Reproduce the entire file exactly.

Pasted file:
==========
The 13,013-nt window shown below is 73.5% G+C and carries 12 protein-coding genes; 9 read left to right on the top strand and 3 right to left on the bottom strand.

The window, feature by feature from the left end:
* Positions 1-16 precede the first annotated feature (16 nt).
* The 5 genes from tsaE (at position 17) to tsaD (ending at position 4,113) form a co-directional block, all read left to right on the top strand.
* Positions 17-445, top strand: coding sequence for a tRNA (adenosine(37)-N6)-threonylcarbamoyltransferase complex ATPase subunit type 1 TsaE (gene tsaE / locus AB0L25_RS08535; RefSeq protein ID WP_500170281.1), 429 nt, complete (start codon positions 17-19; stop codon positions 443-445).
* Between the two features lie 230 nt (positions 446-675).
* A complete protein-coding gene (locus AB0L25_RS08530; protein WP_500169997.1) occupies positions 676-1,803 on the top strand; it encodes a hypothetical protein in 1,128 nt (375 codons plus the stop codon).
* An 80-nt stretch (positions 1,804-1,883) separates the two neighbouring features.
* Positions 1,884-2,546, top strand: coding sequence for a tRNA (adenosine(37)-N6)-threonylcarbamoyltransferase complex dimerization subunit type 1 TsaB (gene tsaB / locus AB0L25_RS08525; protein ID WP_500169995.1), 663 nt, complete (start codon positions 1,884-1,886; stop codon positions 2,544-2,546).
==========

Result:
The 13,013-nt window shown below is 73.5% G+C and carries 12 protein-coding genes; 9 read left to right on the top strand and 3 right to left on the bottom strand.

The window, feature by feature from the left end:
* Positions 1-16 precede the first annotated feature (16 nt).
* The 5 genes from tsaE (at position 17) to tsaD (ending at position 4,113) form a co-directional block, all read left to right on the top strand.
* Positions 17-445, top strand: coding sequence for a tRNA (adenosine(37)-N6)-threonylcarbamoyltransferase complex ATPase subunit type 1 TsaE (gene tsaE / locus AB0L25_RS08535; RefSeq protein ID WP_500170281.1), 429 nt, complete (start codon positions 17-19; stop codon positions 443-445).
* Between the two features lie 230 nt (positions 446-675).
* A complete protein-coding gene (locus AB0L25_RS08530; protein WP_500169997.1) occupies positions 676-1,803 on the top strand; it encodes a hypothetical protein in 1,128 nt (375 codons plus the stop codon).
* An 80-nt stretch (positions 1,804-1,883) separates the two neighbouring features.
* Positions 1,884-2,546, top strand: coding sequence for a tRNA (adenosine(37)-N6)-threonylcarbamoyltransferase complex dimerization subunit type 1 TsaB (gene tsaB / locus AB0L25_RS08525; protein ID WP_500169995.1), 663 nt, complete (start codon positions 1,884-1,886; stop codon positions 2,544-2,546).